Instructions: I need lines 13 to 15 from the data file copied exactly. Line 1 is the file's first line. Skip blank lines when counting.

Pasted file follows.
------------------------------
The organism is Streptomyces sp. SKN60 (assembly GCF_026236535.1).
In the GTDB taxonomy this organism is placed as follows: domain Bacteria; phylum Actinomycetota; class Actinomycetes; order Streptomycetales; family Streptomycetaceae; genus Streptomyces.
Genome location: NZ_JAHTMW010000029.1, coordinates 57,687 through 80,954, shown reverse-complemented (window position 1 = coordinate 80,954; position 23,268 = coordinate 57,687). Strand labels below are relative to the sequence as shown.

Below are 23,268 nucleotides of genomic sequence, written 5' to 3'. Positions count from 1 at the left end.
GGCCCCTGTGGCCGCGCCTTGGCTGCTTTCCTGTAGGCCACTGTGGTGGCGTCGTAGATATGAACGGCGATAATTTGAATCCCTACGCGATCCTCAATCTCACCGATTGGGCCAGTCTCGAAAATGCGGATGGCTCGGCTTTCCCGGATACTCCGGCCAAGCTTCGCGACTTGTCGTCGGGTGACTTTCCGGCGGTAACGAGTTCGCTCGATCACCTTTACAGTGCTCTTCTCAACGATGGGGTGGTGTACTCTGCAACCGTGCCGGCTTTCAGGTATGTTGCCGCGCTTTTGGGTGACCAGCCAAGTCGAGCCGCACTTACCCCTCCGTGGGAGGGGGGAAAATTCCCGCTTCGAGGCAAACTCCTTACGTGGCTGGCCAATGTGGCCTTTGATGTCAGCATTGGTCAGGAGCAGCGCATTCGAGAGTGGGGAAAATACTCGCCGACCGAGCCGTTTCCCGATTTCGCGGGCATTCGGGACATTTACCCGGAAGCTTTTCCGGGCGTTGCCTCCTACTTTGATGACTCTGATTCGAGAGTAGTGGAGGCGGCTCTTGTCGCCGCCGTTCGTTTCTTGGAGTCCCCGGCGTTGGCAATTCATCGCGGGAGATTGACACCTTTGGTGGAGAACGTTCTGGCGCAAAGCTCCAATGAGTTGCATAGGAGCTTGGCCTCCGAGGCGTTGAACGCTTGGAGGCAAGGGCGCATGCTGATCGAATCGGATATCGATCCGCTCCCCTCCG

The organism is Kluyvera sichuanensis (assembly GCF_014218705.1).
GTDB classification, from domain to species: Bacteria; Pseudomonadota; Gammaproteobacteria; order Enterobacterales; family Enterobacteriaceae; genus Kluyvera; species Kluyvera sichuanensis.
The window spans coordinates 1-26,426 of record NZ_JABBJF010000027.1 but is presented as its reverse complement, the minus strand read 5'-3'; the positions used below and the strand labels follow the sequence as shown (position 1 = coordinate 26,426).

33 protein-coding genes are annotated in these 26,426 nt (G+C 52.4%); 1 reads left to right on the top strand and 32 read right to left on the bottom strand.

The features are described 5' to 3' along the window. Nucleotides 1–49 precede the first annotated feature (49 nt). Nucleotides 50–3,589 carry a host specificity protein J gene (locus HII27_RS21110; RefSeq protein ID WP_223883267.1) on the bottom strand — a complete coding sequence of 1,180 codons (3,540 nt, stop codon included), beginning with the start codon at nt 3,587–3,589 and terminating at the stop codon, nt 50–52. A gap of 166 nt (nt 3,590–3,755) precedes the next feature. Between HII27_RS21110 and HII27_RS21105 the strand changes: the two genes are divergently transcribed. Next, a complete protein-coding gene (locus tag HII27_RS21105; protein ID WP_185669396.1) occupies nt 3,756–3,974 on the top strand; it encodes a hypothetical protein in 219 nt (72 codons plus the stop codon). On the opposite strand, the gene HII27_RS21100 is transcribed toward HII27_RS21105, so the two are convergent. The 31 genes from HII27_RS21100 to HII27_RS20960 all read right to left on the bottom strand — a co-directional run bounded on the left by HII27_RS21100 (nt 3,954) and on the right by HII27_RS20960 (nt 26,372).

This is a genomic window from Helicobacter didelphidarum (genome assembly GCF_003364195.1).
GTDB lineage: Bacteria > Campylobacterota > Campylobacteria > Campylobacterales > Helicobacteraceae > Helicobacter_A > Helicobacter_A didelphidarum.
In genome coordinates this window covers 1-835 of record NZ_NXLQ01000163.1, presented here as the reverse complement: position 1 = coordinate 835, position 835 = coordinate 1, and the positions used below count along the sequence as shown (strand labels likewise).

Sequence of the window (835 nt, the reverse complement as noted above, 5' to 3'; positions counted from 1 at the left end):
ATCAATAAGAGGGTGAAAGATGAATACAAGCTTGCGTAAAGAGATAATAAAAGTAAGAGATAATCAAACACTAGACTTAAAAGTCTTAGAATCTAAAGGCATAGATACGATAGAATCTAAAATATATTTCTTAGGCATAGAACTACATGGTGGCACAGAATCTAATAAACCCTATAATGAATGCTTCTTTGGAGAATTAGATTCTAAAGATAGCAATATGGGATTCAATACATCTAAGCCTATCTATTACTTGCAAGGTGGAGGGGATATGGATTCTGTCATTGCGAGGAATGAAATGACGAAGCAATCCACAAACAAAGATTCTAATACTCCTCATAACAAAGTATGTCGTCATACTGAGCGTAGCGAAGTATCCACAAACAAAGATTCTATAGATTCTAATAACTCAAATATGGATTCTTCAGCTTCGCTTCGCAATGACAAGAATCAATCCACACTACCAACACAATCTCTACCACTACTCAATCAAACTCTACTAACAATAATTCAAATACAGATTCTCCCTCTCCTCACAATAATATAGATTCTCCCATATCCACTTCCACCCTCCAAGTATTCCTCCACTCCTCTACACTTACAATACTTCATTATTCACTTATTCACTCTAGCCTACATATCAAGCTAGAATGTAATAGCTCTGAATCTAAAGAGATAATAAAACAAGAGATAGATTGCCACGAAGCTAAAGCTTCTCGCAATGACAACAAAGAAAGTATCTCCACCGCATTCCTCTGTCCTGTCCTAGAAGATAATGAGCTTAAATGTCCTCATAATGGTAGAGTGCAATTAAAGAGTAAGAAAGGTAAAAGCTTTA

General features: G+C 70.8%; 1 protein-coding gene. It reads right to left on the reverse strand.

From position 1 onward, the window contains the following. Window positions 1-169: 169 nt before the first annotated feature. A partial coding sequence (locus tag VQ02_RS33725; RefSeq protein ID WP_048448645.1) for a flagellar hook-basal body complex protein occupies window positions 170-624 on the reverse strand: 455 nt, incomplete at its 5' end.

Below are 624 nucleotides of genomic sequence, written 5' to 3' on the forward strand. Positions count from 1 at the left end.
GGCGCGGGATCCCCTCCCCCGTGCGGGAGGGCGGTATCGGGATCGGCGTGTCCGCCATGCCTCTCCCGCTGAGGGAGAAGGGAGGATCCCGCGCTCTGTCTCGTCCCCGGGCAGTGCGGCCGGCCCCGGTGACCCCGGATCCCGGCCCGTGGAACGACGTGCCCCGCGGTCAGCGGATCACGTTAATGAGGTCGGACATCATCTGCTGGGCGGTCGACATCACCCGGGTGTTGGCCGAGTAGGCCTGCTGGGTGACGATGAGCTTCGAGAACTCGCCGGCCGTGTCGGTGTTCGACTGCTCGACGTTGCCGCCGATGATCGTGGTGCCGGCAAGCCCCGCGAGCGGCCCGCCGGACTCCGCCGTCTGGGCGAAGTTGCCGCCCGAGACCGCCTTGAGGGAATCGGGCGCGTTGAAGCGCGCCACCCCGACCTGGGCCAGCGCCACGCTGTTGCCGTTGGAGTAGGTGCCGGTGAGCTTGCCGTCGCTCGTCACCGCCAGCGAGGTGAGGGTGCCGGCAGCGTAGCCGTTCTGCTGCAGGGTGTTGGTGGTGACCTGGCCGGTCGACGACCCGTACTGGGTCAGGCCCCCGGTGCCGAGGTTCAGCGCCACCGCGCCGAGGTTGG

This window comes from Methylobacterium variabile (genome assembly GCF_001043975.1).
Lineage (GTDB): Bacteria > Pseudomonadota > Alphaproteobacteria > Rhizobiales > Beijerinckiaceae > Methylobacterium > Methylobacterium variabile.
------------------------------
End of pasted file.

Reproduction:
In genome coordinates this window covers 1-835 of record NZ_NXLQ01000163.1, presented here as the reverse complement: position 1 = coordinate 835, position 835 = coordinate 1, and the positions used below count along the sequence as shown (strand labels likewise).

Sequence of the window (835 nt, the reverse complement as noted above, 5' to 3'; positions counted from 1 at the left end):
ATCAATAAGAGGGTGAAAGATGAATACAAGCTTGCGTAAAGAGATAATAAAAGTAAGAGATAATCAAACACTAGACTTAAAAGTCTTAGAATCTAAAGGCATAGATACGATAGAATCTAAAATATATTTCTTAGGCATAGAACTACATGGTGGCACAGAATCTAATAAACCCTATAATGAATGCTTCTTTGGAGAATTAGATTCTAAAGATAGCAATATGGGATTCAATACATCTAAGCCTATCTATTACTTGCAAGGTGGAGGGGATATGGATTCTGTCATTGCGAGGAATGAAATGACGAAGCAATCCACAAACAAAGATTCTAATACTCCTCATAACAAAGTATGTCGTCATACTGAGCGTAGCGAAGTATCCACAAACAAAGATTCTATAGATTCTAATAACTCAAATATGGATTCTTCAGCTTCGCTTCGCAATGACAAGAATCAATCCACACTACCAACACAATCTCTACCACTACTCAATCAAACTCTACTAACAATAATTCAAATACAGATTCTCCCTCTCCTCACAATAATATAGATTCTCCCATATCCACTTCCACCCTCCAAGTATTCCTCCACTCCTCTACACTTACAATACTTCATTATTCACTTATTCACTCTAGCCTACATATCAAGCTAGAATGTAATAGCTCTGAATCTAAAGAGATAATAAAACAAGAGATAGATTGCCACGAAGCTAAAGCTTCTCGCAATGACAACAAAGAAAGTATCTCCACCGCATTCCTCTGTCCTGTCCTAGAAGATAATGAGCTTAAATGTCCTCATAATGGTAGAGTGCAATTAAAGAGTAAGAAAGGTAAAAGCTTTA